The 2 of us met my future sister-in-law 51 years ago when she moved into the new house next door. Di and I always knew we would be sisters-in-law. The childhood crush I had on one of her older brothers made it seem likely to us that he would be my future spouse, but this wasn’t to be. 22 yrs ago Di invited me to a dinner to welcome me back to Oakville. She had also invited her unattached brother-in-law Rod. “Not a set up” she swore when she discovered the double booking and gave me the option to opt out. I was not looking for a partner so I went and the moment she witnessed her guests’ eyes meet Di uttered to herself, “Uh, oh!” Within a few months our childhood premonition came true.

Jan had known Pam before she moved into our neighbourhood with her Mom and James Dean cool, 10 years older brother. He was so cool that he had a Porsche with a racing stripe across its hood. So cool he shared his coolness with us, enlisting Pam, Glyn and I to be part of his pit crew. Think of it, 3 crazed teenaged girls in levis and tank tops running on to the side of the track flashing the chalk board with lap time and numbers as he whizzed by in his formula V car on tracks like Mosport and Harewood – we were sooo cool and had sooo much fun. A horror movie to Pam is any movie in which a really nice car gets totaled.

Within a year of our meeting Pam (whom I met when I was in about grade 5 or so), Pam introduced us to Glyn who she insisted was “really nice and not snobby at all”. This was important as she was in the enrichment class having skipped grades along the way. Glyn was, even in those days, politically aware, a supporter of noble social causes, and an unsurpassed debater with flawless grammar. If you wanted to know anything about anything Glyn was your girl. What movie trivia is to my brain; valuable info is to hers. While I still had pictures of horses on my bedroom wall Glyn had the likes of Einstein, Gandhi and Bertrand Russell.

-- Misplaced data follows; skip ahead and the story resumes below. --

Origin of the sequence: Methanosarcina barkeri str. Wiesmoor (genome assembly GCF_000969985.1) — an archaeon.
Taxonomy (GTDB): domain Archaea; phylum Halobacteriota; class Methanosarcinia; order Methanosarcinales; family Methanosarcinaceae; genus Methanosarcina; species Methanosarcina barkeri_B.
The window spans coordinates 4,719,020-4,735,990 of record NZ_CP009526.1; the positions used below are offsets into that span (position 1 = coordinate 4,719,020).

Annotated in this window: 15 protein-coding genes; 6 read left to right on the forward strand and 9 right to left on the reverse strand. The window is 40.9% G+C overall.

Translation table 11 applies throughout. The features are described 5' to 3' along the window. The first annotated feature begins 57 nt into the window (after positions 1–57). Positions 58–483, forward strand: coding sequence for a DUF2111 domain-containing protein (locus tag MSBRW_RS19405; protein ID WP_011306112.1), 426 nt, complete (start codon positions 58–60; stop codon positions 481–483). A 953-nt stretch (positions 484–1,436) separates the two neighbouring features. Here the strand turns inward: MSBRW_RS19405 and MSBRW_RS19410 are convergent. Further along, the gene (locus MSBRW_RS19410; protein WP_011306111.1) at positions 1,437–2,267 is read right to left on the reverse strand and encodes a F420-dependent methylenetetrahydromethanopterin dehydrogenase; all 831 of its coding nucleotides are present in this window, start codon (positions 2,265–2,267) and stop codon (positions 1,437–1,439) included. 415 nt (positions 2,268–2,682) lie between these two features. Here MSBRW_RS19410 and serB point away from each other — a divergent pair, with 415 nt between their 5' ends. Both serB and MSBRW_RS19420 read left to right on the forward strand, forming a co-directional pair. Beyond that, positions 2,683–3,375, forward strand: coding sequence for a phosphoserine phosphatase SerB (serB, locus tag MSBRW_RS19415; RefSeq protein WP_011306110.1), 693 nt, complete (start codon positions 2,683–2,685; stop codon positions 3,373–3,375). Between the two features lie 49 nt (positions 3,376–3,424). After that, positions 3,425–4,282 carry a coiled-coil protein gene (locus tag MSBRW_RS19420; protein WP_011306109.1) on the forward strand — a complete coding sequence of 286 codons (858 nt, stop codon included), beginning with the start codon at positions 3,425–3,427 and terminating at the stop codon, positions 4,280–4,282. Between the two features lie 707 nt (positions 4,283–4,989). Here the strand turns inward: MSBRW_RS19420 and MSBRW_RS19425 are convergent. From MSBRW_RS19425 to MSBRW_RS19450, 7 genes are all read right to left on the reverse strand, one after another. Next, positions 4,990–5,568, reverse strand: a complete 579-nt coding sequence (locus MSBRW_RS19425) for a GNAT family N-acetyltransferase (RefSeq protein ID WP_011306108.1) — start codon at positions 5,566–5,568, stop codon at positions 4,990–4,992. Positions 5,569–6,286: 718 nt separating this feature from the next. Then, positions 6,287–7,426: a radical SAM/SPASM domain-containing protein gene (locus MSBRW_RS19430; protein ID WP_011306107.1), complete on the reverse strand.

Flo, our Joanie Mitchell look-alike, came my way via the others who were a year behind me in school. Shortly after graduation she became a court reporter - talking into a steno mask to repeat all that was said in the courtroom. We all agreed that this was a most perfect career for her as she loved to share “information” about others. With a genuinely funny delivery her light manner and gossipy style belie depth of thought and shrewdness. With great tenacity she remained in the industry adapting to technological advances along the way for the reward of the retirement pension at the end. Now retired she lives, “the life I was born to live”, that of a retiree living out her dreams.

I was aware of Marisa in high school but it wasn’t til my return to Oakville that she became part of the Council through Di. Marisa has more relatives than all of us combined. She can cook a dinner for a bazillion people, entertain visitors, take care of ailing family members, design and sew tap dance costumes for 6 kids of varying sizes in an hour, help her husband run a business, travel all over the world and maintain 2 households. I can cope with myself, a husband and 2 cats on a good day. Family is her life. 2 new grandsons have been added to the mix in the last 6 mos. – she just wants to “eat them up”.

Irene came in a few years after Marisa. She is an honourary member; an intensely private person who comes and goes. Her quiet gentle presence is a contrast to the groups’ no holds barred, outrageous, loud and rambunctious collective nature.

Nothing is sacred and everything is up for discussion: personal life, politics (the source of greatest debate), sex, money, health; you name it. We have supported each other through all of the rights of passage: births, marriages, deaths, divorce, illness, health, good fortune, retirement. And we will support each other in whatever else life sends our way because as Di said in her e-mail of appreciation, “As long as we have each other we’ll be fine.”